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Disability Benefit Appeal Success Hits All Time High

June 21, 2018

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Professor David Nutt: People will die unless medical cannabis is legalised

June 20, 2018

A press release from Left Foot Forward.

 

The UK’s former chief drug policy adviser has restated his support for legalising cannabis – and backed those who break the law for medical use. 

Prof Nutt recently worked on the Liberal Democrats’ recent review of drug legislation, which led the party to call for a ‘regulated market’ in cannabis.

In an interview with Left Foot Forward, Prof Nutt discusses Britain’s drugs laws, after the Home Office seized cannabis oil from Billy Caldwell – a boy with epilepsy who uses it to control his seizures.

The ensuing uproar has led to Sajid Javid launching a review into medicinal cannabis.

‘Bad law’

LFF asked Professor David Nutt – who now helps run the organisation DrugScience – if he backed Charlotte Caldwell and other parents in her situation. “Of course I do,” he says. Billy ‘would be dead if [his mother] didn’t break the law’.

“She made the law look absolutely ridiculous. And that’s why she won.”

Yet the current law is based on almost ‘religious belief’ about cannabis – making for ‘very bad law’, Prof Nutt claims.

Instead, we are witnessing “a revolution in patients directing treatments – it’s the parents who are changing medical practice. The doctors will never do it because they are far too part of the establishment. Except people like me who’ve been sacked…”

He points to examples across the world of policy changing: “The German government last year approved 57 separate applications for cannabis medicine, in conditions that haven’t responded to other treatments…and insisted German health insurers must reimburse.

“If it’s good enough for Germany, it’s good enough for us. Let it be – let’s just use it,” he said.

But the problem isn’t just confined to medical cannabis use. Does he still back full legalisation? “Totally.”

“There’d be significantly less harm from alcohol – in US states, people have a choice [between the two], so alcohol deaths are going down…a lot of people would prefer to be stoned than drunk,” he says.

“The big harms at present are driven by skunk – a regulated market would reduce skunk.”

‘Big pharma’

Prof Nutt said there are powerful voices against the move towards legalisation. ”There’s big resistance” he says. When Chief Medical Officer Sally Davis starts her review, she will have to apply a ‘completely inappropriate model’ for collecting evidence: huge multi-centre trials that will be too expensive to fund.

Prof Nutt claims the pharma companies will never do it: “It’s a scam by the anti-cannabis people to delay decision making…There will never be those multi centre trials…There is no profit in it.”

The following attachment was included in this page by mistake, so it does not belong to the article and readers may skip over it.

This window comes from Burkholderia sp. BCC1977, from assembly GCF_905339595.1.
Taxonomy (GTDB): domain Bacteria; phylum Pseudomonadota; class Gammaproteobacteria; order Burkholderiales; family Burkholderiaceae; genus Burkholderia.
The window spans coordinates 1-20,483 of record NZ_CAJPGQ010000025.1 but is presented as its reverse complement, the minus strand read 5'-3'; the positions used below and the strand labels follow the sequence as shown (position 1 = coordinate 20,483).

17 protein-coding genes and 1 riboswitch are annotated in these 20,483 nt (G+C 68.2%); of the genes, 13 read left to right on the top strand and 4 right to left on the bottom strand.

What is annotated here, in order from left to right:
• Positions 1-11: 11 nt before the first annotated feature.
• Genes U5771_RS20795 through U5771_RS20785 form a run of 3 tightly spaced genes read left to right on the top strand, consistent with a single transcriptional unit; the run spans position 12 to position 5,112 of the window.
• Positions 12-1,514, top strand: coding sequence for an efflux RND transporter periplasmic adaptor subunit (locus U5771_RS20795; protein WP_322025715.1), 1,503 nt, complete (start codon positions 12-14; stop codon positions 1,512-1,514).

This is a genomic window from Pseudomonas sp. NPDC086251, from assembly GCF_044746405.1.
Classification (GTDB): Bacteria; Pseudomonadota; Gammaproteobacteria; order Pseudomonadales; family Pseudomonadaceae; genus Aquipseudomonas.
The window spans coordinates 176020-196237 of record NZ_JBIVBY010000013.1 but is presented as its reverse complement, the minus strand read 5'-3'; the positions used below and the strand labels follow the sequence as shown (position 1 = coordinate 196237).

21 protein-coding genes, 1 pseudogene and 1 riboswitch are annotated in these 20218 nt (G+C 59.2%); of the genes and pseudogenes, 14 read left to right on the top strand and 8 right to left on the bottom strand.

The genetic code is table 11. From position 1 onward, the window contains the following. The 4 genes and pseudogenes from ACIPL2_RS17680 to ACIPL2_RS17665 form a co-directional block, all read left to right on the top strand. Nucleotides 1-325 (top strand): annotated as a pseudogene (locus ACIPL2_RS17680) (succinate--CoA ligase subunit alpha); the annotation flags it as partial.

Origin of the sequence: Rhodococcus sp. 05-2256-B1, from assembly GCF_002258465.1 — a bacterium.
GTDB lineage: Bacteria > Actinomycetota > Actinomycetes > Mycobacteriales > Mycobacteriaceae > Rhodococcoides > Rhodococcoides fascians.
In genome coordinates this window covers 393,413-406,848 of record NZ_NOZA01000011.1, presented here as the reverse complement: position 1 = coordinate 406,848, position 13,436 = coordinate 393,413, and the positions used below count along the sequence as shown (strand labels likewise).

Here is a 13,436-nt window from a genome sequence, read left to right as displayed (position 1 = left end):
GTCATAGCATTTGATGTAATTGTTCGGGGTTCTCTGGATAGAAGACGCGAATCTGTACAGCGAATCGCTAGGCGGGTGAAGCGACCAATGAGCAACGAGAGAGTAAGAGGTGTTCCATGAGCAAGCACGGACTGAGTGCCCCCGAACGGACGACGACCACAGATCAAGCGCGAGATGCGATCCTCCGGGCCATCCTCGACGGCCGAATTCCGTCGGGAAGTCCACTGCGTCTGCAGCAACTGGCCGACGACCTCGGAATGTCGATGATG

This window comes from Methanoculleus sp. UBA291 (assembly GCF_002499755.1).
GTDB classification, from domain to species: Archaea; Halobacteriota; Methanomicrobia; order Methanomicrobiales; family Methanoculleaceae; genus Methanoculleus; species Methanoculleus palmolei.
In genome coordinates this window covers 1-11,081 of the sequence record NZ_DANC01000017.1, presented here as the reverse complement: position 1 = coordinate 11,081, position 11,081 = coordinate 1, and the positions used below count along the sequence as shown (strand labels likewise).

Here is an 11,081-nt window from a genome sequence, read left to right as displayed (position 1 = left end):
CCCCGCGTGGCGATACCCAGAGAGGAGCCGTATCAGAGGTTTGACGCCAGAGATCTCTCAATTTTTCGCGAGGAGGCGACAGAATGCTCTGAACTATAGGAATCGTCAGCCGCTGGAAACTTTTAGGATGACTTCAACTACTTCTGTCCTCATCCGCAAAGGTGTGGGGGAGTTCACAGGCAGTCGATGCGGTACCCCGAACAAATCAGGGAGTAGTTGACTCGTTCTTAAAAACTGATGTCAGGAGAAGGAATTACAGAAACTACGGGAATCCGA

It’s a chicken or egg problem – calls for huge studies but no funding for it. “It would be 10 years [before we get results] – another 100 kids will be dead.

“We have to guard against a purist view.” There are ‘huge amounts of evidence’ for legalisation, he says.

Why is there such resistance from the industry?

“The pharma industry sees [cannabis] as competition – it will reduce the use of opioids. The anti-cannabis campaign will dig in their heels as hard as possible and keep saying ‘there’s no evidence’.

On Javid’s review

LFF asked Prof Nutt if, despite concerns, he welcomed Javid’s announcement of a review into medical cannabis use.

“There was a review by the Royal College of Physicians, and in the 2000s by the House of Lords which was brilliant and still relevant. We don’t need another review.”

He’s concerned that “it’s just a way of postponing decision making for another few years. Just get on and do it.”

He points to a new study showing magic mushrooms have huge therapeutic potential, potentially ‘revolutionising’ the treatment of depression.

Prof Nutt and colleagues will soon start the first UK study into MDMA surrounding the treatment of alcohol abuse.

There is significant anecdotal evidence that MDMA can help treat those who drink to ‘drown out’ trauma. But MDMA is currently a ‘Schedule 1’ drug – meaning no medical use is currently permitted.

The difficulty in getting permission to research these issues raises a bizarre contradiction: doctors can prescribe heroin (diamorphine) – but not, for example, cannabis or mushrooms.

His comments come after the Police Federation unanimously stated that the UK’s current drugs laws are not working, while a coalition of world-leading clinicians and academics is urging the government to change their policies.

“The police must hate it – arresting people for smoking a spliff is not what they want to do.

“What we have now is equivalent of the gin epidemic: cheap, powerful gin. We’ve got to get back to the old days of ‘beer’ – much less dangerous/toxic. If people were using hash instead of skunk, we’d have a lot less psychosis.”

Labour’s position

This week, Shadow Home Secretary Diane Abbott announced that Labour would legalise medicinal cannabis use. But could they go further?

“I would dearly love if Labour were to say they’ll have proper review of drug policy.”

And what if Labour invited him back?

“Even if Alan Johnson invited me back, I’d come back” for a Labour policy review, he says.

“That was the saddest thing, as a socialist all my life to be sacked by Labour. But they weren’t Labour, they were new Tory really!”

Government Planning To Ask Job Applicants About Their Social Class

June 20, 2018

Facebook And Twitter Admit They Could Do More To Protect Disabled People

June 20, 2018

Facebook and Twitter have admitted they could do more to protect disabled people from online abuse, following criticism from the model and TV personality Katie Price, whose son Harvey has been victimised online.

The social media giants told MPs they could make the risks of abuse clearer to vulnerable people, and make the terms and conditions of using social media platforms easier for people with learning difficulties to understand.

Google, which runs the YouTube video platform, said it did not know whether it had consulted disabled people about making its terms and conditions clear to them. All three companies said they did not have any staff in the UK checking posts for abuse; their teams were based in Dublin.